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Commission Website: National Inquiry into Children in Immigration Detention

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Submission to the National

Inquiry into Children in Immigration Detention from

Lyn. E. Bender


To whom it May Concern,

I am a psychologist,

currently registered to practice in Victoria and South Australia. Australian

Correctional Management employed me as a psychologist, from March 7th

to April 16th. 20002

My role was that

of psychologist at Woomera Detention Centre. My duties included crisis

responding, counselling debriefing and psychological support for detainees.

During my six weeks

at Woomera I spent on average of 50 to 60 hours per week, on duty. The

greatest part of this time was spent listening to and assisting detainees

with distress depression anxiety trauma. Suicidal ideation and acts of

self-harm,. were common and constant features of the detainees concerns.

Another aspect of

my work at Woomera involved interaction and consultation with the medical

staff, detention management and staff, and DIMIA management and staff.

My work was located

at the medical center, in the compounds, and at various locations in the

Woomera Centre. I also visited detainees who were patients at the Woomera

Community Hospital, and children on site of the school at Woomera used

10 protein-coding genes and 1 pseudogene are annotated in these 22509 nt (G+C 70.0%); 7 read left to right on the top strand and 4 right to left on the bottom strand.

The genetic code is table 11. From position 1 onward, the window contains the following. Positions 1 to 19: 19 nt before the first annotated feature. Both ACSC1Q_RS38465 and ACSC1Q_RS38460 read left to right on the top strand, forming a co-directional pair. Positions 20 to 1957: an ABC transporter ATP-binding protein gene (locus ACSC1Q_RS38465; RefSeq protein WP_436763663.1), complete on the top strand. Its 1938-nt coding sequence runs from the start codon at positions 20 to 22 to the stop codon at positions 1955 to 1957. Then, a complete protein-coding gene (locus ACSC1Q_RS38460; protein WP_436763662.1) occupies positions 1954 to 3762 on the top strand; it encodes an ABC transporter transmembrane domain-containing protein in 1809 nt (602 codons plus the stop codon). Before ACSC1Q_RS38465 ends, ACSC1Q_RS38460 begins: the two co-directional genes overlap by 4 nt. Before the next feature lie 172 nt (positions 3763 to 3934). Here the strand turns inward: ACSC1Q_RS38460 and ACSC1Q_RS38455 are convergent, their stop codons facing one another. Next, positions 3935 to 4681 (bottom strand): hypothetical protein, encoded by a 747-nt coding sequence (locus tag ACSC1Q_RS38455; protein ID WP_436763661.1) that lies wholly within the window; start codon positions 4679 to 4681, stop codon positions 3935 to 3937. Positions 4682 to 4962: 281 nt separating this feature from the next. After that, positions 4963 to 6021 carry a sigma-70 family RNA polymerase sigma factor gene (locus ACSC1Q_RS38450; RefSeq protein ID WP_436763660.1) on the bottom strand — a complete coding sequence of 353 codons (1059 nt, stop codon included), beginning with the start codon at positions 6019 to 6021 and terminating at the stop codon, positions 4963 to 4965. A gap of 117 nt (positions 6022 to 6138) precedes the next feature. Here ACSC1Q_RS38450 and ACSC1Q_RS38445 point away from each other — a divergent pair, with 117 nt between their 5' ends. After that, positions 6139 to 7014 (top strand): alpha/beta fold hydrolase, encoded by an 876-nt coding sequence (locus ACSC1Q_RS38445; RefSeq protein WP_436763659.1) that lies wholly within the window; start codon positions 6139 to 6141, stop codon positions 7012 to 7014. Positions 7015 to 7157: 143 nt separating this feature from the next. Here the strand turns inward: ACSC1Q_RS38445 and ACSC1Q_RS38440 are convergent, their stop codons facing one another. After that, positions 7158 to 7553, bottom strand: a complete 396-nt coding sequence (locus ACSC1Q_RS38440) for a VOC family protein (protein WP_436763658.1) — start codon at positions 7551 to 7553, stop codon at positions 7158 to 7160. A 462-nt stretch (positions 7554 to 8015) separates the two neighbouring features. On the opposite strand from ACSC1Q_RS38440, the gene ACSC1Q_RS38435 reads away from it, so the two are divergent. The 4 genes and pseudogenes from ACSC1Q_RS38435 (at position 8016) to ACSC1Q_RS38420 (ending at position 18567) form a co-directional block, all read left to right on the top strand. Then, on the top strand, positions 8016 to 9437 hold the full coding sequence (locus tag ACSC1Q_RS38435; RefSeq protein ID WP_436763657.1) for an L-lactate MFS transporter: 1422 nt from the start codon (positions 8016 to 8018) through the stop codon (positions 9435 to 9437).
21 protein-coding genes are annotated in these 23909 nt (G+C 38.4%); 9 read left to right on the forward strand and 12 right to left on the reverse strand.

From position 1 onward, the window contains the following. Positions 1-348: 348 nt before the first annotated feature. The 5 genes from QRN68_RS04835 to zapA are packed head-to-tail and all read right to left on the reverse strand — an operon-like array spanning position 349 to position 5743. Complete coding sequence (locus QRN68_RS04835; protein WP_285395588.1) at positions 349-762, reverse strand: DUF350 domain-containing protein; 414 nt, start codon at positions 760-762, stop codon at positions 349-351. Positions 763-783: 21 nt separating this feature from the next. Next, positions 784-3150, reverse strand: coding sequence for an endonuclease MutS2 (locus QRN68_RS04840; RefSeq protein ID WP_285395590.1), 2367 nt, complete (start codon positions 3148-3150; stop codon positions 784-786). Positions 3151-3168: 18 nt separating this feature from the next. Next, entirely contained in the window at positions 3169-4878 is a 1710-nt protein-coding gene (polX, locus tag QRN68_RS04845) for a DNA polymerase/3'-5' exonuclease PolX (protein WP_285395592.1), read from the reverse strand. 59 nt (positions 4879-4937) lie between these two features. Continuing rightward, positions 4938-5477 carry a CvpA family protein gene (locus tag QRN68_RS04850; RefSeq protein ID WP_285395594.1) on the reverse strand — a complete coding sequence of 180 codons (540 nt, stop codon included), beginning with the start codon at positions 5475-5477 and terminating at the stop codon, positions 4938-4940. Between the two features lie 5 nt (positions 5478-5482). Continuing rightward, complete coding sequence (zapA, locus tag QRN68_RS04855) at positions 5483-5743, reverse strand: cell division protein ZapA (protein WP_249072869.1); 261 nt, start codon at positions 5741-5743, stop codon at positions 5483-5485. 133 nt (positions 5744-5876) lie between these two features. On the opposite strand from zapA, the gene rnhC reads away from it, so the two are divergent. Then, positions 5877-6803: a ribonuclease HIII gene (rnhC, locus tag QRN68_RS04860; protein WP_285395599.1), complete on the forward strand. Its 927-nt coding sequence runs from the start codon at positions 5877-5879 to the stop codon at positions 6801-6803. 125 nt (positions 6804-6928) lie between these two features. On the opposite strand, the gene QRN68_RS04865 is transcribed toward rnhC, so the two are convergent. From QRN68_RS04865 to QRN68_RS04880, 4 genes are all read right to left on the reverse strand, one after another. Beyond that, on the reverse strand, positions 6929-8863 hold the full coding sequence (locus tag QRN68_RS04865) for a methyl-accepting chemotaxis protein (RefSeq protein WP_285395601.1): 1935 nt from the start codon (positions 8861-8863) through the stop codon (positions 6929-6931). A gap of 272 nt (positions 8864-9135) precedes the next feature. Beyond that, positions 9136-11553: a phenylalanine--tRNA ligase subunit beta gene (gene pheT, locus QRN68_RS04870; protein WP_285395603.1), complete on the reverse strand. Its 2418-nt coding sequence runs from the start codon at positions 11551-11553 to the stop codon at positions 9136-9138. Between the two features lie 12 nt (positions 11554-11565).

for detainees.

I also attended various

meetings of the Detention and Health staff and had informal and formal

conversation with Centre management, DIMA management, officers and other



Detention Centre Environment

My observations:

In my daily duties

I encountered the following:

  • Daily acts of

    self-harm,[ by adults and children] that included cutting, attempted

    hanging, ingestion of shampoo, mutilation on the razor wire and hunger


  • Daily acts of

    distress that included, hysterical uncontrolled wailing and crying,

    smashing of windows and verbal threats by and to staff and detainees.

  • Detainees being

    forcibly physically restrained.

  • Chronic complaints

    from a majority of detainees of symptoms consistent with a diagnosis

    of acute traumatic stress,[e.g. sleep disturbance , hyper vigilance

    , eating disturbance, suicidal ideation, hopelessness and despair. The

    severity and intensity were varied but consistently present in all detainees

    that I interviewed.

  • Somatisation;

    this involves body pain and disturbance of body function that in the

    broad community would be regarded as symptoms of stress. For example,

    chronic headache, frequent digestive upset, muscular-skeletal pain.

  • Verbal expressions

    of intense despair and hopelessness and an obsessive fear about the


  • Extreme boredom